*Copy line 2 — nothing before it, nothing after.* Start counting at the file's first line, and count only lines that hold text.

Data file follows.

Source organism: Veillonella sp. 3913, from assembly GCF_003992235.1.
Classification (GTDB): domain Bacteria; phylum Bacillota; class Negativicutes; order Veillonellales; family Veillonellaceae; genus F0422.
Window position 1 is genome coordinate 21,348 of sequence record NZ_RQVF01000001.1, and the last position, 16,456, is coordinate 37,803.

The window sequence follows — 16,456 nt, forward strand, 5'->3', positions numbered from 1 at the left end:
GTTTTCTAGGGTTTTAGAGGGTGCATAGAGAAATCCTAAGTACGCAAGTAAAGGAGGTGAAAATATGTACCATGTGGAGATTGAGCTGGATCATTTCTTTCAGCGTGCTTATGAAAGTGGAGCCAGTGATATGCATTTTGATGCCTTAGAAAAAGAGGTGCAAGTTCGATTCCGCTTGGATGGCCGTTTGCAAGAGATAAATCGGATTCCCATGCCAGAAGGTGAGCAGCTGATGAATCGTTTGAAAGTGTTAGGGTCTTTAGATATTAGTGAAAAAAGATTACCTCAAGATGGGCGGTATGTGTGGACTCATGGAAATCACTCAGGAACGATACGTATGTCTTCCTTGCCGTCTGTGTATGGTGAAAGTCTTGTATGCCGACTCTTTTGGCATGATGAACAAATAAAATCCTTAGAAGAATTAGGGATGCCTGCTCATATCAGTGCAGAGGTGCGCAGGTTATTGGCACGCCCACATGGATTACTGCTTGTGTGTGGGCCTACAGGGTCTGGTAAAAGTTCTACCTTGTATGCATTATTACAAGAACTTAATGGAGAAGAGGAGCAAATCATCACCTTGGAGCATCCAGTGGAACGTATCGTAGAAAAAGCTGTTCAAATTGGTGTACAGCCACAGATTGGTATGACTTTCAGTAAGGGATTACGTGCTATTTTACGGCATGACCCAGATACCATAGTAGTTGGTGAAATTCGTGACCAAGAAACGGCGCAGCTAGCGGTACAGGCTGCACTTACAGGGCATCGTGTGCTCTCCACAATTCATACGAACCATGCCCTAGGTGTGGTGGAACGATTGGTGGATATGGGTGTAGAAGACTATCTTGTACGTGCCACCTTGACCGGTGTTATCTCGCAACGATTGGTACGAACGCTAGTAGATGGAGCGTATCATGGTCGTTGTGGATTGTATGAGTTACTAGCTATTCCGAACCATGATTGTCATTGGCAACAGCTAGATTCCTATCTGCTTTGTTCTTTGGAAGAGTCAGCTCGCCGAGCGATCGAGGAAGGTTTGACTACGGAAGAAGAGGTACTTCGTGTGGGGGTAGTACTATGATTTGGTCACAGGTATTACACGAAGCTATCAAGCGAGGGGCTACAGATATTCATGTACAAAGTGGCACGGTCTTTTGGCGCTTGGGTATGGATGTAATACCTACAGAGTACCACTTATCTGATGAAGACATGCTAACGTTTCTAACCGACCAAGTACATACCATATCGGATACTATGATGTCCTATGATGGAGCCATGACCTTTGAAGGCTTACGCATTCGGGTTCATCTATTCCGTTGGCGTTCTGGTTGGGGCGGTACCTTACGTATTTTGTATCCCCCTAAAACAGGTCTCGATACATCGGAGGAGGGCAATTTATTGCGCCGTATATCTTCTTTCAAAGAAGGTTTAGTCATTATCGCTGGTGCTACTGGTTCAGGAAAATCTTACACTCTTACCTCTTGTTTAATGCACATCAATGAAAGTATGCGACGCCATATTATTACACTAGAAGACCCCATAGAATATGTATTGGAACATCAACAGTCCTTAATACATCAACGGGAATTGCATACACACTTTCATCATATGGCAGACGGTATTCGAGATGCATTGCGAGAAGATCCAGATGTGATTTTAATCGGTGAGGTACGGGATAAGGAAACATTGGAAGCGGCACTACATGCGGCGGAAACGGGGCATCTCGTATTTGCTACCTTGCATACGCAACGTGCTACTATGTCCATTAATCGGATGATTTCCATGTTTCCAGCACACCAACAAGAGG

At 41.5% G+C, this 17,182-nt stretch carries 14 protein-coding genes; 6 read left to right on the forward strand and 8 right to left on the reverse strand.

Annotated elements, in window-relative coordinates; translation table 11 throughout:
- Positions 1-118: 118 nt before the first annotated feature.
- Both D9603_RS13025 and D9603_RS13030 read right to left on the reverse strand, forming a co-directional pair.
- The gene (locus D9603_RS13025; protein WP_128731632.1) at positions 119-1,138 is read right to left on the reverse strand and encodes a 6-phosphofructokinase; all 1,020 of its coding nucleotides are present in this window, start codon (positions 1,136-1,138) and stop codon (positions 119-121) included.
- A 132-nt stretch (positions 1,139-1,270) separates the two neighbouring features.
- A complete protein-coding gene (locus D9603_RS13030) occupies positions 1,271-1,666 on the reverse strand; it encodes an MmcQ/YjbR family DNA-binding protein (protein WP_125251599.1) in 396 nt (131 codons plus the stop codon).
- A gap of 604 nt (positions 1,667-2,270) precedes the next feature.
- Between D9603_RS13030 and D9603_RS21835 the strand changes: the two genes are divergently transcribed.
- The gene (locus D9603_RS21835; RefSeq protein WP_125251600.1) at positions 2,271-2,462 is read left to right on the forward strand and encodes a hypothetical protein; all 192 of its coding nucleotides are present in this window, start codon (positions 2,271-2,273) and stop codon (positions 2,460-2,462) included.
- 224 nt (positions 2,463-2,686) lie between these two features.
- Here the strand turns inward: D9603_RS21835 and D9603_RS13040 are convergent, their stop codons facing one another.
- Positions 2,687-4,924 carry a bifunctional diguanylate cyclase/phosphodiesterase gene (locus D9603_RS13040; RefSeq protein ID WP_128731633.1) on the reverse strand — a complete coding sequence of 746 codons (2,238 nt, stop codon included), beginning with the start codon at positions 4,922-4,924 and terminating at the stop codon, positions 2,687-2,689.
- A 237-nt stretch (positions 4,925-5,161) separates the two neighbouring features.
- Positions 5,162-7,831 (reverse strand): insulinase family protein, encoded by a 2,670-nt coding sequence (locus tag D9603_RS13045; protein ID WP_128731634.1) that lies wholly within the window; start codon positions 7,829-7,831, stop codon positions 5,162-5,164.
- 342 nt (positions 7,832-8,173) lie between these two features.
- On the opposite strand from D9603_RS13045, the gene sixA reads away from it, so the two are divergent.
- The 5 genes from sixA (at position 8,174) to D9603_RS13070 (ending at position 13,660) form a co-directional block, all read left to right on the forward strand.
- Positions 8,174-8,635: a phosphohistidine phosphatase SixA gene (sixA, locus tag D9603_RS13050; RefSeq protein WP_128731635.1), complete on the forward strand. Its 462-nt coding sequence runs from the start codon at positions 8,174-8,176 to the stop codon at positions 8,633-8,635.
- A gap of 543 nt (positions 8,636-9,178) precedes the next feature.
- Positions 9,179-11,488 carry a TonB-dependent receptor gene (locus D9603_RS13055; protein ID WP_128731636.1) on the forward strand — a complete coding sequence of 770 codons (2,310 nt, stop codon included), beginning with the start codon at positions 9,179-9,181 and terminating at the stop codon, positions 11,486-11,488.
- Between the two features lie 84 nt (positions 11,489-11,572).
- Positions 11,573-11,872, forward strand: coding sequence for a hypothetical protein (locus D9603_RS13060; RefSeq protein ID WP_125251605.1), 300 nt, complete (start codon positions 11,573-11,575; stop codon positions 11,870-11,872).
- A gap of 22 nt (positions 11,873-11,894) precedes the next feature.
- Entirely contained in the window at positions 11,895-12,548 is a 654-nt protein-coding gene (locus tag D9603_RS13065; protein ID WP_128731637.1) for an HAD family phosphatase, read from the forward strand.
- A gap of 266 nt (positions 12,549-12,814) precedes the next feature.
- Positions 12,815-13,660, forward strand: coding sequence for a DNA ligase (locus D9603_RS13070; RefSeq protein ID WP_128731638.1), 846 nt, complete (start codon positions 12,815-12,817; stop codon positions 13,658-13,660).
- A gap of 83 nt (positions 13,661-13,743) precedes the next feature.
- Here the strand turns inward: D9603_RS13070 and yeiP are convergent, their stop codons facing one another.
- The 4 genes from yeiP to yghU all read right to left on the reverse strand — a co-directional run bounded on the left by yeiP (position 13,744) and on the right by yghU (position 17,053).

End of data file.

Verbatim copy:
Classification (GTDB): domain Bacteria; phylum Bacillota; class Negativicutes; order Veillonellales; family Veillonellaceae; genus F0422.